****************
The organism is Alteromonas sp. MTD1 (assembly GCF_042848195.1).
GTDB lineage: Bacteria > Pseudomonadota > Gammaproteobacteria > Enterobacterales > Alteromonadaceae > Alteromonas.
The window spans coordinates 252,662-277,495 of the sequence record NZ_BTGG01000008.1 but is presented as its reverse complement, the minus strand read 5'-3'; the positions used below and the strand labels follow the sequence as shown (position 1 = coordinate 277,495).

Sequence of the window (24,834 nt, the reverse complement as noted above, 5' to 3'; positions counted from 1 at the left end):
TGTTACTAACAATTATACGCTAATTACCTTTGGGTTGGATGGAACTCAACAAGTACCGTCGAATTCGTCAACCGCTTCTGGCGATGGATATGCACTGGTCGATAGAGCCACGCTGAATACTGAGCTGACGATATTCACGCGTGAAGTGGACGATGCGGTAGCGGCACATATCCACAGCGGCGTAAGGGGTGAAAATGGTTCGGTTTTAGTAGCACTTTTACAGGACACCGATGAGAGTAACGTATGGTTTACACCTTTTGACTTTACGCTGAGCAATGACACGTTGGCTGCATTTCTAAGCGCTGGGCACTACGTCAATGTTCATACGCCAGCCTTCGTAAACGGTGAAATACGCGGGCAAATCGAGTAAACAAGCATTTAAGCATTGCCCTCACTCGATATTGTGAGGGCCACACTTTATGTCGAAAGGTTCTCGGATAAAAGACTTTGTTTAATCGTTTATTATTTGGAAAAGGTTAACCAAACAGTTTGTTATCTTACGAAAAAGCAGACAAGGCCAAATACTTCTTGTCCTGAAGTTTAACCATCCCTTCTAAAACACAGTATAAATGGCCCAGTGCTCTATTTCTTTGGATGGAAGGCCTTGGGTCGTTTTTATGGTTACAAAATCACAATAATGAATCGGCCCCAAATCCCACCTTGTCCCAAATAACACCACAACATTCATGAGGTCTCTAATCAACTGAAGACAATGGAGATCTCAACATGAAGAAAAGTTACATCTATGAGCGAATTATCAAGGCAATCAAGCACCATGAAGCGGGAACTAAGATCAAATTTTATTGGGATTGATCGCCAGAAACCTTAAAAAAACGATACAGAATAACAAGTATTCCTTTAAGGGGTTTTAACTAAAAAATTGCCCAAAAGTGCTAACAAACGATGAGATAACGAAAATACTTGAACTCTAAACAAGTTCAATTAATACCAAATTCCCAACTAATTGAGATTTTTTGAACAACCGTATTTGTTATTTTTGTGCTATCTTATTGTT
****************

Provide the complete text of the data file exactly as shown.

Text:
The organism is Alteromonas sp. MTD1 (assembly GCF_042848195.1).
GTDB lineage: Bacteria > Pseudomonadota > Gammaproteobacteria > Enterobacterales > Alteromonadaceae > Alteromonas.
The window spans coordinates 252,662-277,495 of the sequence record NZ_BTGG01000008.1 but is presented as its reverse complement, the minus strand read 5'-3'; the positions used below and the strand labels follow the sequence as shown (position 1 = coordinate 277,495).

Sequence of the window (24,834 nt, the reverse complement as noted above, 5' to 3'; positions counted from 1 at the left end):
TGTTACTAACAATTATACGCTAATTACCTTTGGGTTGGATGGAACTCAACAAGTACCGTCGAATTCGTCAACCGCTTCTGGCGATGGATATGCACTGGTCGATAGAGCCACGCTGAATACTGAGCTGACGATATTCACGCGTGAAGTGGACGATGCGGTAGCGGCACATATCCACAGCGGCGTAAGGGGTGAAAATGGTTCGGTTTTAGTAGCACTTTTACAGGACACCGATGAGAGTAACGTATGGTTTACACCTTTTGACTTTACGCTGAGCAATGACACGTTGGCTGCATTTCTAAGCGCTGGGCACTACGTCAATGTTCATACGCCAGCCTTCGTAAACGGTGAAATACGCGGGCAAATCGAGTAAACAAGCATTTAAGCATTGCCCTCACTCGATATTGTGAGGGCCACACTTTATGTCGAAAGGTTCTCGGATAAAAGACTTTGTTTAATCGTTTATTATTTGGAAAAGGTTAACCAAACAGTTTGTTATCTTACGAAAAAGCAGACAAGGCCAAATACTTCTTGTCCTGAAGTTTAACCATCCCTTCTAAAACACAGTATAAATGGCCCAGTGCTCTATTTCTTTGGATGGAAGGCCTTGGGTCGTTTTTATGGTTACAAAATCACAATAATGAATCGGCCCCAAATCCCACCTTGTCCCAAATAACACCACAACATTCATGAGGTCTCTAATCAACTGAAGACAATGGAGATCTCAACATGAAGAAAAGTTACATCTATGAGCGAATTATCAAGGCAATCAAGCACCATGAAGCGGGAACTAAGATCAAATTTTATTGGGATTGATCGCCAGAAACCTTAAAAAAACGATACAGAATAACAAGTATTCCTTTAAGGGGTTTTAACTAAAAAATTGCCCAAAAGTGCTAACAAACGATGAGATAACGAAAATACTTGAACTCTAAACAAGTTCAATTAATACCAAATTCCCAACTAATTGAGATTTTTTGAACAACCGTATTTGTTATTTTTGTGCTATCTTATTGTT